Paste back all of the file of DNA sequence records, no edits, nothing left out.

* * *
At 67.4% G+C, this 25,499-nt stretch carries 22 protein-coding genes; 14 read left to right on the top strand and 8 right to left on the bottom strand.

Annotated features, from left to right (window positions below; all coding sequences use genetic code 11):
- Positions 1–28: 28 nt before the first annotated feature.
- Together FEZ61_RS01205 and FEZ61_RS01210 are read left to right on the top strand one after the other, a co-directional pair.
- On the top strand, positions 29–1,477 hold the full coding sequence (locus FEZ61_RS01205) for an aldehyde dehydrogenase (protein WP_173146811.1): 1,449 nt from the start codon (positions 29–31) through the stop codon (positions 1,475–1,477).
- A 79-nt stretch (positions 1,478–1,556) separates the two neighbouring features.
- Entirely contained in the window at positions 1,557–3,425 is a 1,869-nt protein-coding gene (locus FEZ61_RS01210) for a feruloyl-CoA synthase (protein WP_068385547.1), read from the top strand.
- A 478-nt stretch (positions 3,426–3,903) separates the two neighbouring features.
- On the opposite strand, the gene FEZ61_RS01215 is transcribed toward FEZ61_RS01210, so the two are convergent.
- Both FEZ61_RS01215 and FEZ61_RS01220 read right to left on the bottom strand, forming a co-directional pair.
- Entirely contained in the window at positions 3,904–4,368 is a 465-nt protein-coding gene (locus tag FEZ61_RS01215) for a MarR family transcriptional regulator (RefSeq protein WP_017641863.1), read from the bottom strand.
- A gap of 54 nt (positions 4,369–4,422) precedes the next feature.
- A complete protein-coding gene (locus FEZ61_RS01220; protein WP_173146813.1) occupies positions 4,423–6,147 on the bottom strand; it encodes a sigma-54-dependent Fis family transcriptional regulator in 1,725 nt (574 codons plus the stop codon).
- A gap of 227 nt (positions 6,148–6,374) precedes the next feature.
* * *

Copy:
At 67.4% G+C, this 25,499-nt stretch carries 22 protein-coding genes; 14 read left to right on the top strand and 8 right to left on the bottom strand.

Annotated features, from left to right (window positions below; all coding sequences use genetic code 11):
- Positions 1–28: 28 nt before the first annotated feature.
- Together FEZ61_RS01205 and FEZ61_RS01210 are read left to right on the top strand one after the other, a co-directional pair.
- On the top strand, positions 29–1,477 hold the full coding sequence (locus FEZ61_RS01205) for an aldehyde dehydrogenase (protein WP_173146811.1): 1,449 nt from the start codon (positions 29–31) through the stop codon (positions 1,475–1,477).
- A 79-nt stretch (positions 1,478–1,556) separates the two neighbouring features.
- Entirely contained in the window at positions 1,557–3,425 is a 1,869-nt protein-coding gene (locus FEZ61_RS01210) for a feruloyl-CoA synthase (protein WP_068385547.1), read from the top strand.
- A 478-nt stretch (positions 3,426–3,903) separates the two neighbouring features.
- On the opposite strand, the gene FEZ61_RS01215 is transcribed toward FEZ61_RS01210, so the two are convergent.
- Both FEZ61_RS01215 and FEZ61_RS01220 read right to left on the bottom strand, forming a co-directional pair.
- Entirely contained in the window at positions 3,904–4,368 is a 465-nt protein-coding gene (locus tag FEZ61_RS01215) for a MarR family transcriptional regulator (RefSeq protein WP_017641863.1), read from the bottom strand.
- A gap of 54 nt (positions 4,369–4,422) precedes the next feature.
- A complete protein-coding gene (locus FEZ61_RS01220; protein WP_173146813.1) occupies positions 4,423–6,147 on the bottom strand; it encodes a sigma-54-dependent Fis family transcriptional regulator in 1,725 nt (574 codons plus the stop codon).
- A gap of 227 nt (positions 6,148–6,374) precedes the next feature.